How Leicester outfoxed its rivals Five Claudio RanierI leadership lessons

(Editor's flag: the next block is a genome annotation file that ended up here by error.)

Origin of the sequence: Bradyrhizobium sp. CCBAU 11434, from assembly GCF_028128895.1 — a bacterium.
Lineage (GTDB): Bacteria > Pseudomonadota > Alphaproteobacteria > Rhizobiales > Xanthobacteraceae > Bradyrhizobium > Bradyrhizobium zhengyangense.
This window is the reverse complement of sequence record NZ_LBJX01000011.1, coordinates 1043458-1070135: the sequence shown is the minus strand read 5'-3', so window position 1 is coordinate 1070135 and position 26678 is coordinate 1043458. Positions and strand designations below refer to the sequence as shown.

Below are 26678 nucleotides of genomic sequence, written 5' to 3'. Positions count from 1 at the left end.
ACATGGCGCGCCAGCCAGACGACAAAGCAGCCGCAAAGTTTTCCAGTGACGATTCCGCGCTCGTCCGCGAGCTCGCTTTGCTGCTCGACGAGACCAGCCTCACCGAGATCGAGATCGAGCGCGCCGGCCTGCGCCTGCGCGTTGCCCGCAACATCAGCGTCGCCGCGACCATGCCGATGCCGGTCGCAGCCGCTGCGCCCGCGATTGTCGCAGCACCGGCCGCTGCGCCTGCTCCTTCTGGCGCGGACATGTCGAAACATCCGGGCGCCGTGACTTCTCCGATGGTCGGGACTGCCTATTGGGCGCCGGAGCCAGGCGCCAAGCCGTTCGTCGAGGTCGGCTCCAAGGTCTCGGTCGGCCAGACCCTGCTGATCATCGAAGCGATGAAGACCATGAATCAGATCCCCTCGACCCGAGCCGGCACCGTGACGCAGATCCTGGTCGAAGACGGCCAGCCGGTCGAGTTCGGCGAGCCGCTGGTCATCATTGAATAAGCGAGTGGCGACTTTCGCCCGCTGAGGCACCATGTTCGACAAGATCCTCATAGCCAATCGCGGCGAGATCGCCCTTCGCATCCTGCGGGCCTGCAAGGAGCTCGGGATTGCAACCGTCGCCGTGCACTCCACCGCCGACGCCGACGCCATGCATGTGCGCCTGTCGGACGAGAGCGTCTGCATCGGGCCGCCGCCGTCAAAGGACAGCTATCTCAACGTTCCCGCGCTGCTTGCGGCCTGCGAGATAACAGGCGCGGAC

(1)celebrate and reward your staff’s achievements One of the key turning points in Leicester’s season came after RanierI took the entire team out for pizza after its first clean sheet. He encouraged players to live for the moment and enjoy each small success, knowing it would boost morale. Happy for his team to socialise together regularly, RanierI acted in a mature way, trusting each player not to take advantage of his warm nature and understand that the team is more important than the individual. (2) Lead authentically Known in football to be a nice guy, Claudio RanierI doesnt apologise for having his own managerial style. Despite some received criticisms at the start of the season, he continued to lead with confidence, persevering with what he thought to be the right course of action. Such an attitude in turn breeds confidence in staff, and everyone at Leicester from the grounds staff to the players knew what to expect from RanierI each day and trusted him. (3) Be consistent Each week, RanierI picked roughly the same players, in the same positions, to start in his team. By keeping the same formation, and similar tactics, he was better able to pinpoint each player’s strengths and capitalise on them, increasing players? confidence as the season went on. This was very different from his time managing Chelsea, where constant player rotation and adjusting his tactics earned RanierI a reputation as The Tinkerman. (4) Value collaboration When RanierI joined Leicester at the start of the season, he had no so-called ‘star? players on which to hang the team. But by getting to know each player and learning to recognise individual and collective strengths and weaknesses, the manager got the best out of everyone, creating a team greater than the sum of its parts. The attitude was reflected by the players themselves, who were able to put their individual wants and needs aside for the sake of the team. (5) Stay positive For the duration of the season, RanierI did not get drawn into negative discussions about his team’s performance, staying on a simple, positive message. He understood that he could only work with what he had and could not change what he could not control an infectious attitude that rubbed off on his players on the pitch. Read on to find out about five other management gurus who can teach you a thing or two about starting out.